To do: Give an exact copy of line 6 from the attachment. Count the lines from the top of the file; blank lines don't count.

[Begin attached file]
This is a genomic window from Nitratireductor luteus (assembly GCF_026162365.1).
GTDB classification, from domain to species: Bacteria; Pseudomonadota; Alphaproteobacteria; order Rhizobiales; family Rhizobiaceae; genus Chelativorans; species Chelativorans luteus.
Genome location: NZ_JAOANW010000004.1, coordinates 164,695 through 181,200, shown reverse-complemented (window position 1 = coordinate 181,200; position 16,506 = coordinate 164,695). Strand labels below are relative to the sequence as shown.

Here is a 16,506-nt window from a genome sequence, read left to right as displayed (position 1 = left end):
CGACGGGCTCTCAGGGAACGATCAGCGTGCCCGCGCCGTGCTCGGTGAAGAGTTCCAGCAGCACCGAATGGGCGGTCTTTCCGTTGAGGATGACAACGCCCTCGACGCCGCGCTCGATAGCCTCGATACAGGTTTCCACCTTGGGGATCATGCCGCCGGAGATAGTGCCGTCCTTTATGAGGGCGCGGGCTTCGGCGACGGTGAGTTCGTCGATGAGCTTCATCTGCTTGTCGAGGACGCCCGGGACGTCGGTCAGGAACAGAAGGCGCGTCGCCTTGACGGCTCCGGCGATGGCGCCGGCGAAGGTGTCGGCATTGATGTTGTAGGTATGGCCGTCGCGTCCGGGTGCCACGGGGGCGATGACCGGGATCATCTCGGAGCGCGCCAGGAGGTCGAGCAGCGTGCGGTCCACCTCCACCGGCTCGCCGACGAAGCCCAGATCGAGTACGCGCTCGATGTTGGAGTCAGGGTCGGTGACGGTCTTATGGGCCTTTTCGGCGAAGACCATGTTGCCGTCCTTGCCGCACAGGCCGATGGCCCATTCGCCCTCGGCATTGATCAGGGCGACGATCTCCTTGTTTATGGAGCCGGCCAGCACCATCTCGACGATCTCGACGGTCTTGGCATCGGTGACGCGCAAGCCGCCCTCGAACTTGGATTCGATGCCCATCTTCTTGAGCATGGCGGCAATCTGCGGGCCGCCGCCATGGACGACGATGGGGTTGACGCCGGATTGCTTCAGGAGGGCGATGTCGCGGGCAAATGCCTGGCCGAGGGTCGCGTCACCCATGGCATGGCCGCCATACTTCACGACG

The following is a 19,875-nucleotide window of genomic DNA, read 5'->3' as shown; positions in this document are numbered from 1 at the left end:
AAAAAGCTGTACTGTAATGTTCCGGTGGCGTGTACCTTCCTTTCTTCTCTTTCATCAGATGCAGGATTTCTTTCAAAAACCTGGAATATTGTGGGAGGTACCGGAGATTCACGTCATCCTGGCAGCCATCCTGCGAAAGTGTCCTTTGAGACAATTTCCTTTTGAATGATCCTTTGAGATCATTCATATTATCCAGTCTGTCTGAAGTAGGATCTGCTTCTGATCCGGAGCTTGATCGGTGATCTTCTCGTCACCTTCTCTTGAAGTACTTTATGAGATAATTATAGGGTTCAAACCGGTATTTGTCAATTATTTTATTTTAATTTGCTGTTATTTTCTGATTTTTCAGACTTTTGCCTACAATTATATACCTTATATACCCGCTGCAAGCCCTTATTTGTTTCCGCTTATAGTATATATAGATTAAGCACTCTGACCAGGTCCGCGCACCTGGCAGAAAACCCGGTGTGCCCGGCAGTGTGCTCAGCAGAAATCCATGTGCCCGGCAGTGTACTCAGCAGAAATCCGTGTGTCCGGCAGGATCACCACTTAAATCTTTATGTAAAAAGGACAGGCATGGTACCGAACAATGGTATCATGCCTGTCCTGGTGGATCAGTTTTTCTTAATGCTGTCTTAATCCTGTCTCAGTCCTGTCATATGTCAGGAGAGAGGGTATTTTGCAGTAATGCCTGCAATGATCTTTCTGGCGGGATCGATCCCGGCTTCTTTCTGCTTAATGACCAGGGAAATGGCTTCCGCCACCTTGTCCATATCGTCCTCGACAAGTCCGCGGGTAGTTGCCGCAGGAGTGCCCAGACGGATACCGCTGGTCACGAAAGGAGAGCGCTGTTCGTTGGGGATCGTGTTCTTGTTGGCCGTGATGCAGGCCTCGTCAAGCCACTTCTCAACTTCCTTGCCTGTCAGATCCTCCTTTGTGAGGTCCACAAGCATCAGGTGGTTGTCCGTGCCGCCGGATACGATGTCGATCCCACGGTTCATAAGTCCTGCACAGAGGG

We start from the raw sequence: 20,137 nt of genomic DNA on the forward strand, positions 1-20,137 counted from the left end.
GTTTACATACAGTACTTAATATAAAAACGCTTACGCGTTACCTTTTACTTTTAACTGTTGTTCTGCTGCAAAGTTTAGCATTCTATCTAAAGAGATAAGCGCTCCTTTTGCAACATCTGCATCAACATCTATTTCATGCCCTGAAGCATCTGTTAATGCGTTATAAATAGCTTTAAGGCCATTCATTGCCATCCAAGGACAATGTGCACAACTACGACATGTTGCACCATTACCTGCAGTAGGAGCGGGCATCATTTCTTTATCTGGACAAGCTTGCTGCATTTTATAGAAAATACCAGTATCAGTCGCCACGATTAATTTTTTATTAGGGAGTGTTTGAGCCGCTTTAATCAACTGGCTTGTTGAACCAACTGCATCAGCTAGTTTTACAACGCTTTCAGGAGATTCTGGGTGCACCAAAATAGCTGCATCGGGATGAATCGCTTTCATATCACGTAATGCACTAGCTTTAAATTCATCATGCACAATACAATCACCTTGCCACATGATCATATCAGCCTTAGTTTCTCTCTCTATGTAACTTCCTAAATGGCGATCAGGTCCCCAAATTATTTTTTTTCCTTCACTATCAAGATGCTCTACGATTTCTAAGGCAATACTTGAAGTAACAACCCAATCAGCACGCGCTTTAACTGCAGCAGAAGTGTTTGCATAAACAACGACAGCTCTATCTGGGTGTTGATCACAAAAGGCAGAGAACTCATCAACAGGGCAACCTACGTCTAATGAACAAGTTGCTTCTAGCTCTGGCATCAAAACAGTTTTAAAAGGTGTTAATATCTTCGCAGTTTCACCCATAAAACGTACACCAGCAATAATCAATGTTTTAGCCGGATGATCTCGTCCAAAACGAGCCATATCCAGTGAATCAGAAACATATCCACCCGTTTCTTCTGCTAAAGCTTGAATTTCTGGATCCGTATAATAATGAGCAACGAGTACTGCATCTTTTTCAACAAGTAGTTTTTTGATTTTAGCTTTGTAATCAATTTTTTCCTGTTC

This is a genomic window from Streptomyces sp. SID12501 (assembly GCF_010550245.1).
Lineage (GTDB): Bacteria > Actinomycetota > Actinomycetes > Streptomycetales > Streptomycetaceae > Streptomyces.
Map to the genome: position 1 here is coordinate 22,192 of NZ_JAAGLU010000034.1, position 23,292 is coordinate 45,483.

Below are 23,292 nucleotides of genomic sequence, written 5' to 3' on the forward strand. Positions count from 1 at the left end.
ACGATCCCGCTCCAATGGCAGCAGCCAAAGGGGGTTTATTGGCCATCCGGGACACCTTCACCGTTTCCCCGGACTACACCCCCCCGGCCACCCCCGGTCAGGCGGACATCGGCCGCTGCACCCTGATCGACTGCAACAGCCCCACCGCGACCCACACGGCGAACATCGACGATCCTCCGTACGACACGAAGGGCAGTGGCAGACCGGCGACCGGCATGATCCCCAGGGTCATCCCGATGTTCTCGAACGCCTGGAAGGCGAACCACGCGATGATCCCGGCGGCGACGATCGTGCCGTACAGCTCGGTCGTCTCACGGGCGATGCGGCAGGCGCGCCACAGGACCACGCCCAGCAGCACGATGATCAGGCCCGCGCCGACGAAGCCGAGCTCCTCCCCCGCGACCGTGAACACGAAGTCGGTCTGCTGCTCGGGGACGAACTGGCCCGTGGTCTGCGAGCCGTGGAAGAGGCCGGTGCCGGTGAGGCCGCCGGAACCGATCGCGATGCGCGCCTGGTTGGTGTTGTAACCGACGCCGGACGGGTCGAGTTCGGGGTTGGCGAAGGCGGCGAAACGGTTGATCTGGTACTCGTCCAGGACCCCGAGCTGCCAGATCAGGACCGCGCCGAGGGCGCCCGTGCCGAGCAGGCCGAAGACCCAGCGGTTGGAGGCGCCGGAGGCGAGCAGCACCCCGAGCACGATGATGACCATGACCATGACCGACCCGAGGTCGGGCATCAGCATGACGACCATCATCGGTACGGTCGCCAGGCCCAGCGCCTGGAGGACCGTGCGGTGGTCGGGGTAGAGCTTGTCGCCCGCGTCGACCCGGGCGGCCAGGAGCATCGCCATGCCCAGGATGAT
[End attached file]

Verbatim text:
The following is a 19,875-nucleotide window of genomic DNA, read 5'->3' as shown; positions in this document are numbered from 1 at the left end: